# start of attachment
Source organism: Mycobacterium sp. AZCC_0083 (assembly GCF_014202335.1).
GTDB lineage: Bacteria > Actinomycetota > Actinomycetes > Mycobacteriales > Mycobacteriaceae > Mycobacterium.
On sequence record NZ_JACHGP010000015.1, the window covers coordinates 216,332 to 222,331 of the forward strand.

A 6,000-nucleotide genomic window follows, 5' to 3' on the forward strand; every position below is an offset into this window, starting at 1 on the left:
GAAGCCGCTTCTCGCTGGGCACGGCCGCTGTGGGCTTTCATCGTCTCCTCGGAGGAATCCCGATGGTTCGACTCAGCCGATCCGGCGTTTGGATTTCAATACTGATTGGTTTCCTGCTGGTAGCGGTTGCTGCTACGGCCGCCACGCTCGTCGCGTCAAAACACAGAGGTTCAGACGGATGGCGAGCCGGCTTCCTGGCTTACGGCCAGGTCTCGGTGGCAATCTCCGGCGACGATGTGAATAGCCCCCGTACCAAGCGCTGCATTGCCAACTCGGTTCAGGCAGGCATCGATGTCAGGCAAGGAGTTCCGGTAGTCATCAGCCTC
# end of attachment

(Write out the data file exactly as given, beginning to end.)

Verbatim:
Source organism: Mycobacterium sp. AZCC_0083 (assembly GCF_014202335.1).
GTDB lineage: Bacteria > Actinomycetota > Actinomycetes > Mycobacteriales > Mycobacteriaceae > Mycobacterium.
On sequence record NZ_JACHGP010000015.1, the window covers coordinates 216,332 to 222,331 of the forward strand.

A 6,000-nucleotide genomic window follows, 5' to 3' on the forward strand; every position below is an offset into this window, starting at 1 on the left:
GAAGCCGCTTCTCGCTGGGCACGGCCGCTGTGGGCTTTCATCGTCTCCTCGGAGGAATCCCGATGGTTCGACTCAGCCGATCCGGCGTTTGGATTTCAATACTGATTGGTTTCCTGCTGGTAGCGGTTGCTGCTACGGCCGCCACGCTCGTCGCGTCAAAACACAGAGGTTCAGACGGATGGCGAGCCGGCTTCCTGGCTTACGGCCAGGTCTCGGTGGCAATCTCCGGCGACGATGTGAATAGCCCCCGTACCAAGCGCTGCATTGCCAACTCGGTTCAGGCAGGCATCGATGTCAGGCAAGGAGTTCCGGTAGTCATCAGCCTC